'A dog is for life, not just for Christmas.' In the same way, 'Proverbs is for life, not just for VCF conferences.' This was the main idea of the northern weekend – trying to examine Proverbs so that we are able to grapple with it for the rest of our lives.
So how can we get into the book of Proverbs? First by realising the tone or atmosphere of the book – that this isn't a courtroom where we are being slammed for not living up to standards, nor a coaching session where we are being motivated to change our ways. The tone of Proverbs is of a good father talking to his beloved son, longing for the best for him, teaching him in skilful living. So as we look at Proverbs it is in an atmosphere of our good Father in heaven, who dearly loves us as His sons and daughters, teaching us in wise skilful living. This love relationship is the starting point for getting into Proverbs.
Next we put on a new pair of glasses to look at Proverbs. We remember some things about it which enable us to see Proverbs in a different light. We see that proverbs are not promises but principles – patterns that usually work in life, like general rules. We also see that proverbs are not prose – statements in sentences – but poetry, meant to be read as poetry and enjoyed as poetry.
Because proverbs are poetry we will be helped if we have a toolbox for working on and getting to grips with them. This toolbox contains characteristics of Hebrew poetry, so enabling us to understand proverbs better. Our toolbox has 3 tools in it – imagery, parallelism and terseness. As we examine these aspects of Proverbs the writer's intentions and meanings open up.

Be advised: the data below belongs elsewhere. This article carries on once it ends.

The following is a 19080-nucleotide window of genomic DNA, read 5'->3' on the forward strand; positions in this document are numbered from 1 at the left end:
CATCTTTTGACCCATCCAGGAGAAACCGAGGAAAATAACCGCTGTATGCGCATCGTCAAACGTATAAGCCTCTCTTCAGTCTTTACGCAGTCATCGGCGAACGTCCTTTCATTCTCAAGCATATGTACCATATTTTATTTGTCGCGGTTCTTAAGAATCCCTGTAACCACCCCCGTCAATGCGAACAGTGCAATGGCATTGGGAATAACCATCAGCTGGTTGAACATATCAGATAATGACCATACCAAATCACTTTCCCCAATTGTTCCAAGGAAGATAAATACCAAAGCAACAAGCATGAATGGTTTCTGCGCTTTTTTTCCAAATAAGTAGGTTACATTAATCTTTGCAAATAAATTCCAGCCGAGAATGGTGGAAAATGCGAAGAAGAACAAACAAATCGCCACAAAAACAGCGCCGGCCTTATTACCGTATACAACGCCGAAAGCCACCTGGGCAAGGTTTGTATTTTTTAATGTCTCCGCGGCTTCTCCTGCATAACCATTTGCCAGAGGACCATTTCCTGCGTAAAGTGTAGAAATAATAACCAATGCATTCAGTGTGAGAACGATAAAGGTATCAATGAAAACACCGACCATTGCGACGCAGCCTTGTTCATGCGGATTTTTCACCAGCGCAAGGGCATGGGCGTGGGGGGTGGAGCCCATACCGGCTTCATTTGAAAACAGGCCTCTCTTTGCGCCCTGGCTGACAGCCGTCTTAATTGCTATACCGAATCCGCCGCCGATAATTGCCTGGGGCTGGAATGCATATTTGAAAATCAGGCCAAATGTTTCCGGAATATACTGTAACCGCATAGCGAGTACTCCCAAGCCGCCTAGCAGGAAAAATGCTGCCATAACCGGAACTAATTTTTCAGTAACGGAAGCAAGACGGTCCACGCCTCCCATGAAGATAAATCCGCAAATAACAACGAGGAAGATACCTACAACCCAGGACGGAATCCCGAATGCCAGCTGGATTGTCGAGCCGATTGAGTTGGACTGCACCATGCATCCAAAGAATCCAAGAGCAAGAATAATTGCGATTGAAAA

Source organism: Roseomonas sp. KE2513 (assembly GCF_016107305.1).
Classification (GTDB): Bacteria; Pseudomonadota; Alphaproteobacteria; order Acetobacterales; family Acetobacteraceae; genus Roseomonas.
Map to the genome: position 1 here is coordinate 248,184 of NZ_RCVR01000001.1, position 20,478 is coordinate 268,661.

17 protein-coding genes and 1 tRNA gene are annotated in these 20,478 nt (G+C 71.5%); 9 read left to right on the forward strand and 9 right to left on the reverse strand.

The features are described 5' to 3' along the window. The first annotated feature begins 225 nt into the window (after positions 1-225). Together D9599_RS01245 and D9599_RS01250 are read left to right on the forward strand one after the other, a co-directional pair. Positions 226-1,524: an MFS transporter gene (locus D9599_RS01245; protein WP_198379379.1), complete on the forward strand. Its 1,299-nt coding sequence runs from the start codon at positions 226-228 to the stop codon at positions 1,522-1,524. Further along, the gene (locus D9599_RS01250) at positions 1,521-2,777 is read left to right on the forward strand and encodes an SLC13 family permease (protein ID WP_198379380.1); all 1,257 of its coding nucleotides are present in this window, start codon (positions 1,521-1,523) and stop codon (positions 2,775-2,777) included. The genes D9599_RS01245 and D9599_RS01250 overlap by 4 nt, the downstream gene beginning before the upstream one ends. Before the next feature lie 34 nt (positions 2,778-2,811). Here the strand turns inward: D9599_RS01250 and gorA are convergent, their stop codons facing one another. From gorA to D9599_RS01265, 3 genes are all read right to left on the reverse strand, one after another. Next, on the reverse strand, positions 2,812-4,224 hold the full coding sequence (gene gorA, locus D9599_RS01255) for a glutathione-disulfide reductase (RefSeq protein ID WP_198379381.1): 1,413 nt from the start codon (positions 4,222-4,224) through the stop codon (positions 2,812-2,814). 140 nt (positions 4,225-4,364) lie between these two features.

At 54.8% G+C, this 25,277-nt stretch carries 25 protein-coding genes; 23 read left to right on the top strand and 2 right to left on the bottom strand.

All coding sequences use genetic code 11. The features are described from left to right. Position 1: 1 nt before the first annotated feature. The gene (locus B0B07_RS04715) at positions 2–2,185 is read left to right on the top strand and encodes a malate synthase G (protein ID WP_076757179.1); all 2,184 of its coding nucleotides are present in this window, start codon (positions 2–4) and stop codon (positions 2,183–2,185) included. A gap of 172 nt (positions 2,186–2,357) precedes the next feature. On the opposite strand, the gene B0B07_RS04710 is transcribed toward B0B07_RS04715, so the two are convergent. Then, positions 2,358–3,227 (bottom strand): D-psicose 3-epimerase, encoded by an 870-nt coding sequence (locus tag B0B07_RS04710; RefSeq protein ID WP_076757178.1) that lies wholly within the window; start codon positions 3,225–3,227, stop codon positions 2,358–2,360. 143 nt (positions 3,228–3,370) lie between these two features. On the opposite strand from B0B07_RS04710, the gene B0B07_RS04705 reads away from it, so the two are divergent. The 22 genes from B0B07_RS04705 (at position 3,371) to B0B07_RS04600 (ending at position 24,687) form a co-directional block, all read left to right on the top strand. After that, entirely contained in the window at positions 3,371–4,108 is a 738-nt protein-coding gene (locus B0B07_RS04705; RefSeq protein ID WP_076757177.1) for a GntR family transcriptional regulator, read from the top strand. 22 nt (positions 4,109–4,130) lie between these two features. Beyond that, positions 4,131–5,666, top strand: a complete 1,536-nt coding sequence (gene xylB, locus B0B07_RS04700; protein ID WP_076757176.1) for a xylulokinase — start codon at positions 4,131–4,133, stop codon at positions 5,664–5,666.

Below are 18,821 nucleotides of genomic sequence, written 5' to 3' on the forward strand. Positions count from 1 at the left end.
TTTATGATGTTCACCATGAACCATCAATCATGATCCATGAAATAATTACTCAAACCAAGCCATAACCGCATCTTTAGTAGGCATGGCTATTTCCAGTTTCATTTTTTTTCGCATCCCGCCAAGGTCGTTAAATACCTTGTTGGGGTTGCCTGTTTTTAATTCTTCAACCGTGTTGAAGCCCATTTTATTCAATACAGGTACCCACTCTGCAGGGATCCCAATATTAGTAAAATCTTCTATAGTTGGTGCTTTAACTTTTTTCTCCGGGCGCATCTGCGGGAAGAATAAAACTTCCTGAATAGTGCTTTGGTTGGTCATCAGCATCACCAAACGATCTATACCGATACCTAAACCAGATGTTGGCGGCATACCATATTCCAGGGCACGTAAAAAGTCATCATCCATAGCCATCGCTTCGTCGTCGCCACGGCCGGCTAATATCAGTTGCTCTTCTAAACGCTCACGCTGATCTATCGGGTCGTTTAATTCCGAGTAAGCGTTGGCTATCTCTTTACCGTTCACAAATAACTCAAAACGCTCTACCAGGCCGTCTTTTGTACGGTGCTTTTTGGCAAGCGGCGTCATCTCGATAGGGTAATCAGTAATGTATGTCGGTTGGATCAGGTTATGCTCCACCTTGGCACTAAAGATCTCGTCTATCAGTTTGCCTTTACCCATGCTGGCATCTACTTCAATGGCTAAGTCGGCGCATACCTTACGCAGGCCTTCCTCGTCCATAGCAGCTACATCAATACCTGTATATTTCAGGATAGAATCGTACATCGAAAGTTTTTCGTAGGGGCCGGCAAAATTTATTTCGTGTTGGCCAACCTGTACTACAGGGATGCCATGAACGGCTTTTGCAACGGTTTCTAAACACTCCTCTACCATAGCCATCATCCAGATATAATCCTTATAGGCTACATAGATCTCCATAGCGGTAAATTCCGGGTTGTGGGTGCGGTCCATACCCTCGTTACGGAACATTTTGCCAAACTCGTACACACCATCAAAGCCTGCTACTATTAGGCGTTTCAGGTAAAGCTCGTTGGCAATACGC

Seeing the imagery of proverbs opens our eyes to the 'pictures in the mind' that they are forming in our brains. We see the vividness of what they are saying. They become full of life as they open up new views on the world, and us, and God and others.
Starting to grapple with the parallelism of Proverbs brings the book into a new light. This 'rhyming of ideas', where one line relates to the next line, perhaps by saying much the same again, or by adding more, or by saying 'but' in contrast – this helps us see the structure of each Proverb and the point each is trying to make.
And knowing that proverbs have 'terseness' – that they are taking a lot of thinking and condensing it down into a few short lines – this persuades us to soak in proverbs, and chew them over, getting everything we can out of them, turning them this way and that. The fact of terseness also helps us to realise that each proverb isn't trying to say everything about a subject, and that comparing of proverbs together can sometimes help us build up a fuller picture.
Once we have our toolbox we can look at the foundation of Proverbs, and what it considers to be the foundation of skilful moral living – the fear of the Lord. We can see that Proverbs is painting a picture of life where routine everyday matters really matter - like work, emotions, family, what we say. But Proverbs is also saying that the centre point round which all these revolve is to be an affectionate reverence for God – an awe and respect mingled with a delighting love for our good Father in heaven.
Finally we can see the major theme of Proverbs – wisdom and folly – personified as two potential lovers chasing our hearts and desiring us to pursue them. We can see that the whole book presents the choice between the path of wisdom and the path of folly, and opens our eyes to see that every hour and every minute, at work and at home and at church, we are constantly choosing. The choice is between the way of folly that leads to messed up lives now and after death, and the way of wisdom – the way of skilful moral living flowing out of affectionate reverence for God – that leads not necessarily to an easy life, but to a God-honouring joyful life, that extends even beyond death.
So we see Proverbs as our good Father saying to us in love, 'Pursue wisdom son, go after skilful moral living daughter – because it is and will be worth it, for this is the way of life.'